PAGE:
Alpes-de-Haute-Provence is a French department in the south of France, it was formerly part of the province of Provence. Its inhabitants are called the Bas-Alpins or Bas-Alpines referring to the department of Basses-Alpes which was the name of the department until 13 April 1970. Bounded in the east by Italy, the Alpes-de-Haute-Provence department is surrounded by the departments of Alpes-Maritimes, Vaucluse, Drôme, in the Haute-Ubaye, the mountain peaks exceed 3000 m above sea level and all the passes are close to or above 2000 m in altitude. The relief of the land compartmentalises the region, the valleys are difficult to access so dividing the country into as many local areas which communicate very little with the outside. In 1877,55 communes only had access to trails or mule paths, the seismic hazard is moderate to medium with different faults such as the Durance located in the department. The main river is the Durance which runs in the west of the department and it is in the Durance valley that the most important traffic routes are found, the A51 highway and the railway main line.
Almost all of the department is in the watershed of the Durance except for the extreme south-east which are drained by the Var. The main tributaries of the Durance in the department are the Ubaye, the Bléone, the Asse, the Verdon on the bank, the Buëch, the Jabron. The Durance and its tributaries have a character, with a transition between the snow regime of the high valleys and the mediterranean rainfall regime in the lower mountains. The summer low water levels are severe and violent floods occur when heavy rains fall which is often in autumn. The Durance, Verdon, Bléone, and Buëch have had the construction of several dams, the climate of the Alpes-de-Haute-Provence department is a Mediterranean climate degrading by altitude and latitude. In between, the two influences mingle in the area of the Lower Alps, Haute-Provence is therefore very interesting for European astronomers looking for a partly cloudy night sky and untouched by light pollution. Many amateur observatories have been built and the Observatoire de Haute-Provence is one of the largest observatories in continental Europe and it is an active astronomy research centre.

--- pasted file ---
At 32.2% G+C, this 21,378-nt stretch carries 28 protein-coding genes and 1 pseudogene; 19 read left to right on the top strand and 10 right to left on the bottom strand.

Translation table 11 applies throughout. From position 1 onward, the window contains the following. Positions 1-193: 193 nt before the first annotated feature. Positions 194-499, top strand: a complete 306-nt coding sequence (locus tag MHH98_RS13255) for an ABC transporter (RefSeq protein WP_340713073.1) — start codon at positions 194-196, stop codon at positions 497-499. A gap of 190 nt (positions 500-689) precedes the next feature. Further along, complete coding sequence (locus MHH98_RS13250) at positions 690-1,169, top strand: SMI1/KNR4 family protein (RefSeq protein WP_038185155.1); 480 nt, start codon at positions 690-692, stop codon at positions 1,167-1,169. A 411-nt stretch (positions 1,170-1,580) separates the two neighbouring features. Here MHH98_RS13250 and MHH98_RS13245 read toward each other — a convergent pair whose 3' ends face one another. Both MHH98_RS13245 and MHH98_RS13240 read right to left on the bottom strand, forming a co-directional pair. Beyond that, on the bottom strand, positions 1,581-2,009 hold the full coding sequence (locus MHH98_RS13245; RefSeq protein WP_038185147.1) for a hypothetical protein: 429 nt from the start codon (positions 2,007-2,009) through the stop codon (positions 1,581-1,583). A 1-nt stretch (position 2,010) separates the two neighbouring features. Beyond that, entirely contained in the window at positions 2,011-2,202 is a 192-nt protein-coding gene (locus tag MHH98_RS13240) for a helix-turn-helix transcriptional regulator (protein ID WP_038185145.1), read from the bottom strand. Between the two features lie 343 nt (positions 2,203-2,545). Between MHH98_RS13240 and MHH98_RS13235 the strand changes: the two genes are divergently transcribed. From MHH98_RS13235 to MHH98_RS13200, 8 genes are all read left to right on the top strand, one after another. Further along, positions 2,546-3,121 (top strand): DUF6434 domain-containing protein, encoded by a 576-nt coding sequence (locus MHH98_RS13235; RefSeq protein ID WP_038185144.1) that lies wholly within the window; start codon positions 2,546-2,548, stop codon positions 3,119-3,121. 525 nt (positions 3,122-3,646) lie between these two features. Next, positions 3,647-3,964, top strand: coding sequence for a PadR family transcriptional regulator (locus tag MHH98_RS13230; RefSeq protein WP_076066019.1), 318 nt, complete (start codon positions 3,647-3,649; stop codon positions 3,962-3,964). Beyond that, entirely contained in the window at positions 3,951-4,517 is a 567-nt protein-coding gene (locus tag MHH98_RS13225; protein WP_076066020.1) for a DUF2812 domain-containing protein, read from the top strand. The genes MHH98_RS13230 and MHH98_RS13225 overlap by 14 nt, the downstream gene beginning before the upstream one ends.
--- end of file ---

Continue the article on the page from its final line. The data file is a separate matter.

Alpes-de-Haute-Provence is subdivided into 4 arrondissements,15 cantons and 199 communes, the population was once fairly evenly distributed in the territory, including in the mountainous areas where mountain agriculture was well developed. From the middle of the 19th century, however, it began to due to a strong rural exodus. There were more than 150,000 inhabitants in 1850 but it fell to less than 100,000 after the First World War. It was not until 1960 that the trend changed upwards quite strongly from less than 90,000 in 1954 to nearly 140,000 in 1999 and 153,000 in 2005. However, if this figure is close to the number of inhabitants had department 150 years earlier, the population is now concentrated in the valley of the Durance and the South West of the department, and agriculture employs less than ever before
The Cottian Alps, are a mountain range in the southwestern part of the Alps. They form the border between France and Italy, the Fréjus Road Tunnel and Fréjus Rail Tunnel between Modane and Susa are important transportation arteries between France and Italy. The name Cottian comes from Marcus Julius Cottius, a king of the tribes inhabiting that region in the 1st century BC. These tribes had opposed but made peace with Julius Caesar. Cottius was succeeded by his son, named Marcus Julius Cottius, on his death, Nero annexed his kingdom as the province of Alpes Cottiae. The Dauphins held, in addition to the slopes of the range. The Alpine territory of Dauphiné, known as Escartons, used to have a limited autonomy, after the treaty annexing Nice and Savoy to France, signed in Turin in March 1860, the north-western slopes of the range became part of the French republic. Administratively the range is divided between the Italian provinces of Cuneo and Turin and the French departments of Savoie, Hautes-Alpes, and Alpes-de-Haute-Provence.